As digital technologycontinues to advance, more and more companies are going virtual. Viral contentleader UpWorthy, for instance, has over 100 employees distributed around theglobe. WordPress continues to thrive with a 100% remote workforce.

Mozilla haspeople working in more than 30 countries.Going virtual means exposing the company to newchallenges and risks. The nature of the non-workplace makes it difficult foremployees to form genuine connections with one another. Communication pipelinesbreak down and productivity suffers.

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To combat these issues, virtual companies need to createand maintain a strong company culture.Company culture is loosely defined as a shared set ofpassions and values. It also reflects the relationships of its team members andtheir interactions with each other. Workplaces with strong company cultures seehigher employee engagement, productivity, and happiness. Their employees sharea common purpose, and strive toward the same goals.Organizations with a high focus on company culture have a13% job turnover rate, while companies with low focus have a 48% turnover rate.

A strong company culture is important in any workplace,but it is imperative in a virtual one.Advantages of BeingVirtualCompanies choose to be virtual for a variety of reasons.The CEO might embrace the flexibility that the non-workplace offers. Geographicmovement is not restricted and alternative workweek arrangements are moreviable. Virtual companies also save significant costs by forgoing office space,and their employees save money on things like transportation and food.Perhaps the biggest advantage of going virtual is thatcompanies are not limited in their hiring.Lucy Suros, EVP of Brand and Content for the e-learningcompany Articulate, recalls how the companycame to be.”When the CEO started this company, at the verybeginning, he was looking for the premier expert in a certain thing, and thatperson happened to be in India.

“Another highly skilled candidate also happened to be aplane ride away. Rather than settle for a less desirable candidate closer tohome, the CEO decided that skill was more valuable than location. Articulatehas been virtual ever since.”It’s really about being able to find the talentregardless of geography,” Suros says.Jake Goldman, CEO of the Web development and strategyagency 10up, agrees.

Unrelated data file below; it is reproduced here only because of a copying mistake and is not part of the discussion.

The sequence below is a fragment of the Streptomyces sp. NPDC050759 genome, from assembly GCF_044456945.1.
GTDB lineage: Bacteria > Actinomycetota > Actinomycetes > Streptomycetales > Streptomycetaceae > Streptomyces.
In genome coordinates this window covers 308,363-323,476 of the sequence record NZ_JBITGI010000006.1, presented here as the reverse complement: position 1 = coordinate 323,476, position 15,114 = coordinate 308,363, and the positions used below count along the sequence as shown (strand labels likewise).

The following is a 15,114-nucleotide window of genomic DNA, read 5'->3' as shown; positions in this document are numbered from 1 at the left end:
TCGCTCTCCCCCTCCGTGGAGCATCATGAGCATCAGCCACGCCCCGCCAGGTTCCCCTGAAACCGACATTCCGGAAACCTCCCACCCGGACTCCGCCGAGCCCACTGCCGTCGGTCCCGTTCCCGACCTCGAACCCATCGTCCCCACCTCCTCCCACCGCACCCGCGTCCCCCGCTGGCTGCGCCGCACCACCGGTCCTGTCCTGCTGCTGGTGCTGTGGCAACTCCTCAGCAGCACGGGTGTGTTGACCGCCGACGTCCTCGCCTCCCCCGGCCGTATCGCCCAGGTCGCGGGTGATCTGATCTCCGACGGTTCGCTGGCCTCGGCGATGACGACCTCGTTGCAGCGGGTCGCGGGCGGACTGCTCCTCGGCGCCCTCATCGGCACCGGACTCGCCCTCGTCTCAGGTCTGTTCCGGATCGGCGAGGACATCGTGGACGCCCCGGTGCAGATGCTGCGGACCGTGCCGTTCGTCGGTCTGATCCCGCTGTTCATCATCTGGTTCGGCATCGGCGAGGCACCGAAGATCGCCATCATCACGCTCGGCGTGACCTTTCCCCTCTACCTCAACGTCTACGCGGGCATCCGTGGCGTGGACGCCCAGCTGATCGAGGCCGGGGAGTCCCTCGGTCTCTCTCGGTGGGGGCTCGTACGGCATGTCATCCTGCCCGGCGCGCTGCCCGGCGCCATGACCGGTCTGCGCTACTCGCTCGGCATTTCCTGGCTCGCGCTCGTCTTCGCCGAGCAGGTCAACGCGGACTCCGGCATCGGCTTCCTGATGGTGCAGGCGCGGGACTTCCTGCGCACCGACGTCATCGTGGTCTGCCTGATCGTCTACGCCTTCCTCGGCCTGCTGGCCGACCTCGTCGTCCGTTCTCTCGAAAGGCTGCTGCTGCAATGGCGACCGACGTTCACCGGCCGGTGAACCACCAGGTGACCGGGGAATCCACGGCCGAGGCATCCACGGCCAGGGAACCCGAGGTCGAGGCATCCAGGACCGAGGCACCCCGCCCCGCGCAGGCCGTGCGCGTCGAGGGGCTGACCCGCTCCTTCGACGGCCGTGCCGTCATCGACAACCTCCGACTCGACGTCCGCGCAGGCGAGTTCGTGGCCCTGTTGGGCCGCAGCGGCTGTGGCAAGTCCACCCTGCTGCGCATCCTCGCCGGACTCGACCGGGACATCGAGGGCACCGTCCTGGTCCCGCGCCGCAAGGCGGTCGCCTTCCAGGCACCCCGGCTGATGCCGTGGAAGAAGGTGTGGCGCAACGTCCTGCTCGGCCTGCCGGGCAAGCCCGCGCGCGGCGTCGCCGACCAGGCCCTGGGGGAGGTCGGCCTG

“One of the reasonswe’re remote is because we wanted to be able to bring in very talented, veryhigh skilled employees.”Goldman argues that if 10up wasn’t virtual, he wouldnever have been able to build it to it’s current caliber.Importance of CompanyCulture in a Virtual WorkplaceA 2012 Gallup poll showed that 22% of employeeswho spent more than 50% of their time working remotely felt activelydisengaged. Disengaged employees are more likely to experience lowerproductivity and turnover.In a virtual workplace, the barriers to exit and theopportunity for turnover are much higher. It’s easier for employees to leave avirtual company because they don’t have to break physical bonds with theirco-workers. It can also be more difficult to form relationships and stayemotionally invested in the companyStrong company cultures address these issues byincreasing employee engagement, as well as other vital attributes likehappiness and emotional well-being.

According to a study conducted by StackHands:?       Companies with engagedemployees outperform those without by up to 202%.?       Peers and camaraderie are themain reasons employees go the extra mile – not money.?       Highly engaged employees are87% less likely to leave the company they work for.Strategies to Create aStrong Company CultureWithout the ability to simply pop by a coworkers desk,communication becomes exponentially more difficult. The way you make up forthat, Goldman explains, is to make communication much more deliberate. “Whenyou take the time to make the effort it seems more meaningful, deeper, andpurposeful.””We have to be intentional about communication,” Surossays.To be deliberate and intentional about yourcommunication, Goldman and Suros recommend scheduling regular meetings, eitherby video, phone, or chat.